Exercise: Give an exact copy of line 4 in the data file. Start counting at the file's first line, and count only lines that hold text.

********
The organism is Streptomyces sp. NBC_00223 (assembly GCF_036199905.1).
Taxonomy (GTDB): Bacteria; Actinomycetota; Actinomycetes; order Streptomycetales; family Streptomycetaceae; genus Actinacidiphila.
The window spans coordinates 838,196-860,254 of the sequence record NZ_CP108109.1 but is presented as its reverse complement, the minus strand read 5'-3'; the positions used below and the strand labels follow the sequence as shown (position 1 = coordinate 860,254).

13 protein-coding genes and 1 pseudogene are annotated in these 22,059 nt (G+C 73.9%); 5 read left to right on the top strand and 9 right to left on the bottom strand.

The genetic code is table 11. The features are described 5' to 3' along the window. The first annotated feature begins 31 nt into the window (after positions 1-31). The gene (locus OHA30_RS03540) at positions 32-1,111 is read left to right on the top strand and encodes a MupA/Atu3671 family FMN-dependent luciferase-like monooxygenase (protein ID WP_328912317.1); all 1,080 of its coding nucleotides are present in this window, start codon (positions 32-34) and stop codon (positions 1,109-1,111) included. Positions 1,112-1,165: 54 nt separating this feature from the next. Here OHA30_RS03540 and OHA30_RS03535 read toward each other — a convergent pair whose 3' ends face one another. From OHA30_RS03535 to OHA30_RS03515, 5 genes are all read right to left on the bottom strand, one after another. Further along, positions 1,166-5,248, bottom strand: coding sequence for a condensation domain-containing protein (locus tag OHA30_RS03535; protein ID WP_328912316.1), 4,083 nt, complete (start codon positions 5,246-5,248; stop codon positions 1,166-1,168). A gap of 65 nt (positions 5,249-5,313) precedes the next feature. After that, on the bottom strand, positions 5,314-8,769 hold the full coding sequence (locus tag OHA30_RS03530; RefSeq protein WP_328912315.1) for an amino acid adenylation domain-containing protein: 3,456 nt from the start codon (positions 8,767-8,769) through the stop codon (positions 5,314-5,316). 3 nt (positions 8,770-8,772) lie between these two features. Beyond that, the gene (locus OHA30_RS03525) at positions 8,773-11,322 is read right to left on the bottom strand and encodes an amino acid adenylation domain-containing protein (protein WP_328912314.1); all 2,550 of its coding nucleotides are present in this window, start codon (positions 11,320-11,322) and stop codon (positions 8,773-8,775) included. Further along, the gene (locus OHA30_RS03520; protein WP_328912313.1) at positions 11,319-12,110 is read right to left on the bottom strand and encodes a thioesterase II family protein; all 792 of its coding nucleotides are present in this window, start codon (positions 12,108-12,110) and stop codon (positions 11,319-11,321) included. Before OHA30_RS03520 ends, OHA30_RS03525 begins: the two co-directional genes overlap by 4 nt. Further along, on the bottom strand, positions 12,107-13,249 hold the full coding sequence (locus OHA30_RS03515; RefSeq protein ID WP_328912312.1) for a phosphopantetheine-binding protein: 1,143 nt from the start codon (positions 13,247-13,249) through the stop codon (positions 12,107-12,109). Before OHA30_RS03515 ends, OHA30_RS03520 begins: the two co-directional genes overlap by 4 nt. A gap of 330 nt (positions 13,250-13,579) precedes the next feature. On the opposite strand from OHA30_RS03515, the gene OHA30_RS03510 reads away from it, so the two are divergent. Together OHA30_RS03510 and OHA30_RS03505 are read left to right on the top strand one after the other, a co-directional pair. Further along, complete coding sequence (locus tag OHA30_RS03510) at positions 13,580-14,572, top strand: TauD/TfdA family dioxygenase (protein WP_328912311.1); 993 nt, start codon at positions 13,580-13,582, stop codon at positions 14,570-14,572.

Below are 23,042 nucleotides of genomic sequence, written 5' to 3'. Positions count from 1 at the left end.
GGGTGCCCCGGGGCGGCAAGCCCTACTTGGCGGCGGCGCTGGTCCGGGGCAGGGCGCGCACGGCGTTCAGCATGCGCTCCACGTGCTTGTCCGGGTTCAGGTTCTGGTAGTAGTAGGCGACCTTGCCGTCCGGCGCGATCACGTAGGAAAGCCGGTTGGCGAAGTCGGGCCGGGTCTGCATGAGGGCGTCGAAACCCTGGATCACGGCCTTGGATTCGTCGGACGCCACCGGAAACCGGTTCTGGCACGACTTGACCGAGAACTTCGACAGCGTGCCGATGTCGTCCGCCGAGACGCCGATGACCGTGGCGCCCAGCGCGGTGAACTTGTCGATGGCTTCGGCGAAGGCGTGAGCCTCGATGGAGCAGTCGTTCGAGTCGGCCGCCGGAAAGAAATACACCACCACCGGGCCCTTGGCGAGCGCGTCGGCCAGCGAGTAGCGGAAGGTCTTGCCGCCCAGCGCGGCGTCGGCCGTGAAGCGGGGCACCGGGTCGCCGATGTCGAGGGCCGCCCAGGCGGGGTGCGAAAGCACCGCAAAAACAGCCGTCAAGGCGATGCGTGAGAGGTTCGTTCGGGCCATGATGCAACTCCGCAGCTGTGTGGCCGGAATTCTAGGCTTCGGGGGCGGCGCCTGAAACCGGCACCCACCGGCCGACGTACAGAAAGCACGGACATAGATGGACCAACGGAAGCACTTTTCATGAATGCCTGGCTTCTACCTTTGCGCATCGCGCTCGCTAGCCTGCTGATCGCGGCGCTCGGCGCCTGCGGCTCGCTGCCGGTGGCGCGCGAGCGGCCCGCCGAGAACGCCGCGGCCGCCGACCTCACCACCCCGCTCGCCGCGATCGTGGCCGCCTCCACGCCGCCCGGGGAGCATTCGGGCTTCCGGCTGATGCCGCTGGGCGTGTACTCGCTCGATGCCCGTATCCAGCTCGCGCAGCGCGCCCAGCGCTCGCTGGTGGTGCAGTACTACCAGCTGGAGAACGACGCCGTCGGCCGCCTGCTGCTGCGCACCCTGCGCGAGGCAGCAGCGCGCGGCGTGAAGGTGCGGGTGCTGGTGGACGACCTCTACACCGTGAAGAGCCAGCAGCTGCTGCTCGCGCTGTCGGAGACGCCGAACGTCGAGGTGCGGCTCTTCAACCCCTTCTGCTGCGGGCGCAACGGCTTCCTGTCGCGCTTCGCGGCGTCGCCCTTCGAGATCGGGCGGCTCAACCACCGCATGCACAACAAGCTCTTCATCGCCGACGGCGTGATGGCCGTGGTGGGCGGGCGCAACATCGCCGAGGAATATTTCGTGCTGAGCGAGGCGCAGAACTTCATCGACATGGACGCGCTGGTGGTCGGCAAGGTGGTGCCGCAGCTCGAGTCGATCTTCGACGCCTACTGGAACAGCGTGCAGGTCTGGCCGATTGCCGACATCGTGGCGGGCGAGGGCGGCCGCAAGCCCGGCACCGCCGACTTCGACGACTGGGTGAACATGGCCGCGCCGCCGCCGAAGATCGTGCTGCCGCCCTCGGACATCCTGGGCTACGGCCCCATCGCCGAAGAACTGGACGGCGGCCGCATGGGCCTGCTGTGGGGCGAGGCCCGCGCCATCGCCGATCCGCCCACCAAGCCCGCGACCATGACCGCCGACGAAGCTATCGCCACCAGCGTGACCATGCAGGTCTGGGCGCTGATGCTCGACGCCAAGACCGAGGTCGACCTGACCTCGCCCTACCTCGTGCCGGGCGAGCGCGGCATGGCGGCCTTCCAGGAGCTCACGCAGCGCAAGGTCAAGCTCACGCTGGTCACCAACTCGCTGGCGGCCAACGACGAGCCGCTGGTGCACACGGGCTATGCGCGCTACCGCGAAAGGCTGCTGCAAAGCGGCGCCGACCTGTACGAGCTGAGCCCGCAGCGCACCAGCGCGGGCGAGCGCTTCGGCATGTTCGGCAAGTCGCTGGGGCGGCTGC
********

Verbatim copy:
13 protein-coding genes and 1 pseudogene are annotated in these 22,059 nt (G+C 73.9%); 5 read left to right on the top strand and 9 right to left on the bottom strand.